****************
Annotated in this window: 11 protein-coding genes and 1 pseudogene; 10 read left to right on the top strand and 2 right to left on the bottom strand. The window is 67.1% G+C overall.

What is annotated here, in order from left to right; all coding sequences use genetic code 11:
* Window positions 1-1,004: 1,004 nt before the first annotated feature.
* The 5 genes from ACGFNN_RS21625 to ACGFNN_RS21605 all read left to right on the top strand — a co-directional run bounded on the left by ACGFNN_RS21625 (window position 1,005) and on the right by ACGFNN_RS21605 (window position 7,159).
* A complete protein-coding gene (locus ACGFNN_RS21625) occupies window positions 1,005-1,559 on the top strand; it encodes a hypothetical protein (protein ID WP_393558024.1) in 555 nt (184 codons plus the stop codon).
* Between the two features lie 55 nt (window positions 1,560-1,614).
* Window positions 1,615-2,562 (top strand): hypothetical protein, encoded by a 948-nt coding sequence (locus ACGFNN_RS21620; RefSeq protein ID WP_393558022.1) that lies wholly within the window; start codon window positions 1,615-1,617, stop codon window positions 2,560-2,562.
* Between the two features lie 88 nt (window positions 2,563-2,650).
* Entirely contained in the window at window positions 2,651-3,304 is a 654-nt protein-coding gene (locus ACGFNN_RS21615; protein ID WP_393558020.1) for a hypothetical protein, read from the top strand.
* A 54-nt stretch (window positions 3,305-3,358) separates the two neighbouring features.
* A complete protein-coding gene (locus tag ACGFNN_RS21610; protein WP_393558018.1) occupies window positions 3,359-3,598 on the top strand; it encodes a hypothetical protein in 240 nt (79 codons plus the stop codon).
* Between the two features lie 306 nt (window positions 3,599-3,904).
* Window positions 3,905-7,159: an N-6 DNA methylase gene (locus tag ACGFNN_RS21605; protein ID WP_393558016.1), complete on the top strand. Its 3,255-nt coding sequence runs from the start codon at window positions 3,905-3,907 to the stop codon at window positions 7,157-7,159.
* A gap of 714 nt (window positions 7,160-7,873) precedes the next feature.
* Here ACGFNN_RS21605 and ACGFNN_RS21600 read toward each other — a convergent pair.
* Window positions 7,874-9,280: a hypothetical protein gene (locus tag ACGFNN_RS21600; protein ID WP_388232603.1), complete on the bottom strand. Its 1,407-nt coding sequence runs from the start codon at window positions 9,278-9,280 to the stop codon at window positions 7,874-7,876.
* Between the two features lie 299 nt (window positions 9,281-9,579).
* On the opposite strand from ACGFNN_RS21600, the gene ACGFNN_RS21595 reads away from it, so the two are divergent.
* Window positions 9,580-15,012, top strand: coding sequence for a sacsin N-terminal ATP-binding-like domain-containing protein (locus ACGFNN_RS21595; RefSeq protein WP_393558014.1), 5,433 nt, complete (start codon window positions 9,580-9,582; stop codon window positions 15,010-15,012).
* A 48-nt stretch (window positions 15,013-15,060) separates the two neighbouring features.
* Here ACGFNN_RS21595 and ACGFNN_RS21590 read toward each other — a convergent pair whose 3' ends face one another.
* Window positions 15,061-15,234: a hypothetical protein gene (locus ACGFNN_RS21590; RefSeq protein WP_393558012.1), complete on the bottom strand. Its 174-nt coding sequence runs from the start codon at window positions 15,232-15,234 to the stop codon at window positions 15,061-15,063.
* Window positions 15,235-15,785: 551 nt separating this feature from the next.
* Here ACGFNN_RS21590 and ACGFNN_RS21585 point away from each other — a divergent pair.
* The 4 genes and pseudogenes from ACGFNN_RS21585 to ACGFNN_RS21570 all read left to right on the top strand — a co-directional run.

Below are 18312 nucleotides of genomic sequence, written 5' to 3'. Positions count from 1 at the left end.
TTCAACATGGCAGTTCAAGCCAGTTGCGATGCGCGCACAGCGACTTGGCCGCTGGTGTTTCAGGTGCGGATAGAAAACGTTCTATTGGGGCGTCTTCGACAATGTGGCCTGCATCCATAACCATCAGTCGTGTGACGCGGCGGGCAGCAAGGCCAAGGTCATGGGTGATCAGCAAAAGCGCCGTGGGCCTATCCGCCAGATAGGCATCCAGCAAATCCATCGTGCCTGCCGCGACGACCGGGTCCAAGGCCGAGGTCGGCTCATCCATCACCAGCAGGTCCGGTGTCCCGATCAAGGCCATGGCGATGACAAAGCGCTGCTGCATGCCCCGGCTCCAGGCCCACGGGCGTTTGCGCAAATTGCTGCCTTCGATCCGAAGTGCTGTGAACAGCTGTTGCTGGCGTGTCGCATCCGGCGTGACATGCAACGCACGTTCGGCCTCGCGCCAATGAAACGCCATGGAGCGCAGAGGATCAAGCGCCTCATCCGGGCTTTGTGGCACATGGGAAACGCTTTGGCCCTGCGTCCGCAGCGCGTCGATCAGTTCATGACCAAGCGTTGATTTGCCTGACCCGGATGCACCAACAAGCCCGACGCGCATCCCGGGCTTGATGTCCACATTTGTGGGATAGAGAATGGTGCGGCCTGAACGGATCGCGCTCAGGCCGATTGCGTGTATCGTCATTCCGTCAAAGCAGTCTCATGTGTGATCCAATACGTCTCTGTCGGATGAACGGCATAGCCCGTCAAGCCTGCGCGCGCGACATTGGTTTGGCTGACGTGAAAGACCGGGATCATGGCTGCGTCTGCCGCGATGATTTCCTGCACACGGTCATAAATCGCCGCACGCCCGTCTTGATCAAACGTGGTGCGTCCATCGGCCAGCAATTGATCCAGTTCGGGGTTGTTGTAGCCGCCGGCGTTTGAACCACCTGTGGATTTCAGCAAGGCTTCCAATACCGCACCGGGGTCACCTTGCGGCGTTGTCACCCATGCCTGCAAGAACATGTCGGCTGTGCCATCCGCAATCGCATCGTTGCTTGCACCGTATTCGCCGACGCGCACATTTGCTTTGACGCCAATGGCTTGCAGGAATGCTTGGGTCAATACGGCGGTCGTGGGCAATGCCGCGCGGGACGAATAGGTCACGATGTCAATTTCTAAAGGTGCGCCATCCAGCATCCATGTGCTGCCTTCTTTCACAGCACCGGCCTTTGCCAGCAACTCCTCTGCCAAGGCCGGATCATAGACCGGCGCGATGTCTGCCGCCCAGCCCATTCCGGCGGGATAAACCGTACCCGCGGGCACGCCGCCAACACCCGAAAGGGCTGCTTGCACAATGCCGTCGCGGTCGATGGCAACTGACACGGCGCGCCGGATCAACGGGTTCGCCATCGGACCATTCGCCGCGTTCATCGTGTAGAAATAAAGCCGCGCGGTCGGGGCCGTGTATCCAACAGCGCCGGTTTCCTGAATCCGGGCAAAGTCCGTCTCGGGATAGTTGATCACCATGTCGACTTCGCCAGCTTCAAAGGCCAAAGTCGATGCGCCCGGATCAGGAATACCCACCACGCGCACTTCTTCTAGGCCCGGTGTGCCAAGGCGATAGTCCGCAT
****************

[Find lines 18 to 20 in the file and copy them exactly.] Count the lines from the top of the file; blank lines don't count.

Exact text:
* On the opposite strand from ACGFNN_RS21600, the gene ACGFNN_RS21595 reads away from it, so the two are divergent.
* Window positions 9,580-15,012, top strand: coding sequence for a sacsin N-terminal ATP-binding-like domain-containing protein (locus ACGFNN_RS21595; RefSeq protein WP_393558014.1), 5,433 nt, complete (start codon window positions 9,580-9,582; stop codon window positions 15,010-15,012).
* A 48-nt stretch (window positions 15,013-15,060) separates the two neighbouring features.